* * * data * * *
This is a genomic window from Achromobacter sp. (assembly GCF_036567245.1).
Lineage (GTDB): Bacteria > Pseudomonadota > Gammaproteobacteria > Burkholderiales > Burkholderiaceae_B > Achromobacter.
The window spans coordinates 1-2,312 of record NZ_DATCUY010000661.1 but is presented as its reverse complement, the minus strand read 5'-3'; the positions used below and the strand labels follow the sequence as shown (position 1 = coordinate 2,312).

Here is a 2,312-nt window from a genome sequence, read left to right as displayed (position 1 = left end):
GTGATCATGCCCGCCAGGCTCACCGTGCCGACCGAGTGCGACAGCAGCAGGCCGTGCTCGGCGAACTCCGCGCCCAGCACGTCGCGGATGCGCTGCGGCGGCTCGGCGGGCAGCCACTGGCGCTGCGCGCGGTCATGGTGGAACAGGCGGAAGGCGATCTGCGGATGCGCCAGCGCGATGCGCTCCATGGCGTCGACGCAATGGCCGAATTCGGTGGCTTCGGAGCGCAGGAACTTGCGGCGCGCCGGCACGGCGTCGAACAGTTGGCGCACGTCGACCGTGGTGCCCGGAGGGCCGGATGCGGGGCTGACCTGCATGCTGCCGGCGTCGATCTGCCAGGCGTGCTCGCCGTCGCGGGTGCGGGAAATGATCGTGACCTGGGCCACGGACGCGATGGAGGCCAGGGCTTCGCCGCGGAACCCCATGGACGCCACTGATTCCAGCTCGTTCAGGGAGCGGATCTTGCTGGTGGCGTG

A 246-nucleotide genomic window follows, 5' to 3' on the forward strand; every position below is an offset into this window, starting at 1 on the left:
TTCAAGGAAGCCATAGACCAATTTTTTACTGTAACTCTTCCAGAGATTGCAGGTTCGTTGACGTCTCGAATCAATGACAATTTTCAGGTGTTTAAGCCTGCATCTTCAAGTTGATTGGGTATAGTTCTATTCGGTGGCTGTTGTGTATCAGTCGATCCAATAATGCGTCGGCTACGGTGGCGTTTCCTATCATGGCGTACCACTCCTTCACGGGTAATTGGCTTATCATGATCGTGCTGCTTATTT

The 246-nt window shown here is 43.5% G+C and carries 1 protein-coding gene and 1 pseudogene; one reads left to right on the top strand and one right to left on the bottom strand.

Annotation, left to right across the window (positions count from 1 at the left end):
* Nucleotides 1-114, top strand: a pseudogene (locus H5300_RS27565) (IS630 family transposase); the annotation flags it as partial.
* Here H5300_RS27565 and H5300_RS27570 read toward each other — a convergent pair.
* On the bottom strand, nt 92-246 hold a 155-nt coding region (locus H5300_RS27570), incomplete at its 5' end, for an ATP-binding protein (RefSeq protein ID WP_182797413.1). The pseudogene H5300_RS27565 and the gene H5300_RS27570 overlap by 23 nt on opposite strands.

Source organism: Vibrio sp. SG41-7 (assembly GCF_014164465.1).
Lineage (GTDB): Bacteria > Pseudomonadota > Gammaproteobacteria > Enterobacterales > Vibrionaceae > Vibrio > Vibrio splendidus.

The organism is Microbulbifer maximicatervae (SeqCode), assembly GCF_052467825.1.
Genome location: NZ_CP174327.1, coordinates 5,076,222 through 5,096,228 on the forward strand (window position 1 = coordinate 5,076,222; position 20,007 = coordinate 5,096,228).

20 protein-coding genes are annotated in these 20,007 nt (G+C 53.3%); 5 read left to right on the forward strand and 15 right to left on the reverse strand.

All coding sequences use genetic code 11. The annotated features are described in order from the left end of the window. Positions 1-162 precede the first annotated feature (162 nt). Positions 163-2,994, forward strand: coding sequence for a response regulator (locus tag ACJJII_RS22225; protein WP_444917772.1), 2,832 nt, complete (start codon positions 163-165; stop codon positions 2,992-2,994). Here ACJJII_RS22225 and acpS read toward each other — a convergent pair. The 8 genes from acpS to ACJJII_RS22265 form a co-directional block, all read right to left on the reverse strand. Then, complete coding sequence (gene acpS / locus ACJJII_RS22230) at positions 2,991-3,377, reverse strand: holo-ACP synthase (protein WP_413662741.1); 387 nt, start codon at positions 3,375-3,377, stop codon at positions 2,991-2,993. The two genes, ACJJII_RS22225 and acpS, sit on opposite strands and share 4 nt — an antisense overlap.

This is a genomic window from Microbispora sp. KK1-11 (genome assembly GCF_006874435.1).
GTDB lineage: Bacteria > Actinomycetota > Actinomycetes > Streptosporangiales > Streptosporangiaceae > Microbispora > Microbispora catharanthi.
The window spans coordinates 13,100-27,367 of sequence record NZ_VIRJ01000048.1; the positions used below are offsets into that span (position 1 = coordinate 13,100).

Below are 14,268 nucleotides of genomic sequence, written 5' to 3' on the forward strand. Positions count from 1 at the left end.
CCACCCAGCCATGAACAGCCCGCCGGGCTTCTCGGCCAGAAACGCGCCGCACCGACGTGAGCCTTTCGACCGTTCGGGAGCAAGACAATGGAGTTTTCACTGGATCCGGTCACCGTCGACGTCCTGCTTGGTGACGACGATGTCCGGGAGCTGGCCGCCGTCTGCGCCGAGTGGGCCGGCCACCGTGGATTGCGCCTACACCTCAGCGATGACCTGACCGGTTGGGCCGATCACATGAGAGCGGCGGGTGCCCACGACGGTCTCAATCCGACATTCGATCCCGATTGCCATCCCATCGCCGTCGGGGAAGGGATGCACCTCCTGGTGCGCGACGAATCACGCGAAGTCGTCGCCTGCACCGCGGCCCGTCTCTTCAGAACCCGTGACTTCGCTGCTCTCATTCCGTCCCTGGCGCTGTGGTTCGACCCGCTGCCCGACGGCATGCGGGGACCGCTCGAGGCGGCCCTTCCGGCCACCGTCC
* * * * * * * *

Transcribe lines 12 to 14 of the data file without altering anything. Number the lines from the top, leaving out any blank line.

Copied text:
* On the bottom strand, nt 92-246 hold a 155-nt coding region (locus H5300_RS27570), incomplete at its 5' end, for an ATP-binding protein (RefSeq protein ID WP_182797413.1). The pseudogene H5300_RS27565 and the gene H5300_RS27570 overlap by 23 nt on opposite strands.

Source organism: Vibrio sp. SG41-7 (assembly GCF_014164465.1).
Lineage (GTDB): Bacteria > Pseudomonadota > Gammaproteobacteria > Enterobacterales > Vibrionaceae > Vibrio > Vibrio splendidus.